Right now my major problem with crafting is starting things and never finishing them, so I’ve got a very low rate / long term goal to finish things, with 1 finished object due per month. I can enter partially finished objects, but I can’t jump around once I enter something. So I estimate this dress I’m sewing is 80% finished, and enter a 0.8, then I’m committed to finishing it (or frogging it) before I can start counting something else… I’ve only made it through a few months, but it seems to be going well so far!

Rules for my reading goal (a page-count do-more): I designate one book the top priority book. I am only allowed to enter pages from books I finish or from that book. If I finish that I get to pick a new top priority book. I find this solves the problem making me actually finish books while also allowing flexibility of both whether I have to finish every book and being able to do one day’s reading at a time when I’m close to my road.

I should probably have some escape hatch for if I pick a terrible and long book as the priority book.

Huh, I like that method. I might adopt it! …Once my exams are over and I have more time for leisure reading. :scream:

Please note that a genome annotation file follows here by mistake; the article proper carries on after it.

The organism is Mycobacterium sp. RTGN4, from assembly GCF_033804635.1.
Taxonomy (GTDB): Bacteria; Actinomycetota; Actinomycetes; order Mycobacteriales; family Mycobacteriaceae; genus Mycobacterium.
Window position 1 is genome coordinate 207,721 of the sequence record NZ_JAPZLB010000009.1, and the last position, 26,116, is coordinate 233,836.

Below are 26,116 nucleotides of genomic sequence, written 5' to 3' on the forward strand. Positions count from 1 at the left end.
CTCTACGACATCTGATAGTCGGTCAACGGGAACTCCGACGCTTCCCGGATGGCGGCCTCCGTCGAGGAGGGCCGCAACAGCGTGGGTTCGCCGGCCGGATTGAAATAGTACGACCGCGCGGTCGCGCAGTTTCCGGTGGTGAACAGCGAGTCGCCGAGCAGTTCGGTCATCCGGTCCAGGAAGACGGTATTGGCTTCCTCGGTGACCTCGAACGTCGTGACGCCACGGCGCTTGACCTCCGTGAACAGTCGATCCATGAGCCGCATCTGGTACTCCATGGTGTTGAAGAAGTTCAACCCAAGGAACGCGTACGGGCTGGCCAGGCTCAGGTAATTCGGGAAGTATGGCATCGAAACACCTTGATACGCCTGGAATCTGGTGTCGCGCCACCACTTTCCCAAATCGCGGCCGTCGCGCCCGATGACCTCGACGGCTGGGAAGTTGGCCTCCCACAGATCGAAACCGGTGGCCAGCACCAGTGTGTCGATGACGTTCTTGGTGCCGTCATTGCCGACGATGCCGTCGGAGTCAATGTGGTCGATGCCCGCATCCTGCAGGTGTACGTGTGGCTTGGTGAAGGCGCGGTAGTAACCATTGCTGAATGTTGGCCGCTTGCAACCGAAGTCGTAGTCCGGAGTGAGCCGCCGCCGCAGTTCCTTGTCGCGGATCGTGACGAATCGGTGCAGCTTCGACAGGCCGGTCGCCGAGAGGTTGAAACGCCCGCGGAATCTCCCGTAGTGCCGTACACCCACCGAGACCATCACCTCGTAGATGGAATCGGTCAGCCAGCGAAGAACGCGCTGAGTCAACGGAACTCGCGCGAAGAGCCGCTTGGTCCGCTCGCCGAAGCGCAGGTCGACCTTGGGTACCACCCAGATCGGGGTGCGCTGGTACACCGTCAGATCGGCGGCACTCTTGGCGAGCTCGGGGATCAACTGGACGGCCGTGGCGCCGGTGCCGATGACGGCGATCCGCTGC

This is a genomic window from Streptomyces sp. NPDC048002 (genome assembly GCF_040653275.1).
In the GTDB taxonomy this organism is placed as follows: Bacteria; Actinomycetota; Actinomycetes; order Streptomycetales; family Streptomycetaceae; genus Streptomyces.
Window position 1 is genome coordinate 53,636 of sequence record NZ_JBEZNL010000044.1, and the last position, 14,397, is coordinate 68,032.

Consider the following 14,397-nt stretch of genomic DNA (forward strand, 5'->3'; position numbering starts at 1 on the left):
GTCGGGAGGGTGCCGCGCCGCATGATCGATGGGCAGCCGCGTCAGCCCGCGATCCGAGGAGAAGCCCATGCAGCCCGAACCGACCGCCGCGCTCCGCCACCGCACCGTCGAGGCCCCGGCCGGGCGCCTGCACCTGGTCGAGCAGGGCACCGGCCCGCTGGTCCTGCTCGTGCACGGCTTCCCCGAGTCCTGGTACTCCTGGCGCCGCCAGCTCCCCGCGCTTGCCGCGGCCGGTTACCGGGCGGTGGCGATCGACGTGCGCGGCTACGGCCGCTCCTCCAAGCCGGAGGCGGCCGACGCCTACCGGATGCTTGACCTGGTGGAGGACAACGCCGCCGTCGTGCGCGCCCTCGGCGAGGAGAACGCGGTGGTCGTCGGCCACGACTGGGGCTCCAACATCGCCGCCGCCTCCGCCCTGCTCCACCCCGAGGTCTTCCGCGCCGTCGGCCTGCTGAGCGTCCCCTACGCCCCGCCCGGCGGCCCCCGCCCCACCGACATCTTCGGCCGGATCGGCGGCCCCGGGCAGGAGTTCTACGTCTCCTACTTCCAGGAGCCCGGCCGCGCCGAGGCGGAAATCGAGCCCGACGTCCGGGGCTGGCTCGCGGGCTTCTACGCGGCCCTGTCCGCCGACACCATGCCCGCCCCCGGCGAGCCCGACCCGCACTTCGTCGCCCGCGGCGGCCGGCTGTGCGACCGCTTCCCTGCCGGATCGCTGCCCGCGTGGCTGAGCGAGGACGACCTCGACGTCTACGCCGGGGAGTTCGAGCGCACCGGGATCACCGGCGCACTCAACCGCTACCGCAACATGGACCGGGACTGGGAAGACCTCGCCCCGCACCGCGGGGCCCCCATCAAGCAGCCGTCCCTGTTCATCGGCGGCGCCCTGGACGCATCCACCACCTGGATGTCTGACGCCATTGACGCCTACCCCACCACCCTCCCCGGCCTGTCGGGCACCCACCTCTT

@shanaqui Can you share a bit about what is driving you to read so many books at a time?

Is it boredom with the books you’ve started? Excitement about a new book that’s caught your attention? Coursework requirements? Are you “more of a starter than a finisher” (like me) in general? Etc.…

I have a hunch that the best Beeminder strategy for you will be something that helps address whatever your “root cause” is.

Generally excitement with a new book, sometimes feeling like I’m just not in the mood for an old one. (I completely abandon books I don’t like: ones that stick around stick because I do want to finish them, just not necessarily now – and I won’t want to start from the beginning again.)

Generally I’m fairly good about finishing my non-fiction books in a short time, so it’s usually fiction that’s subject to moods – though I’m reading a book on AIDs at the moment which is terribly slow going.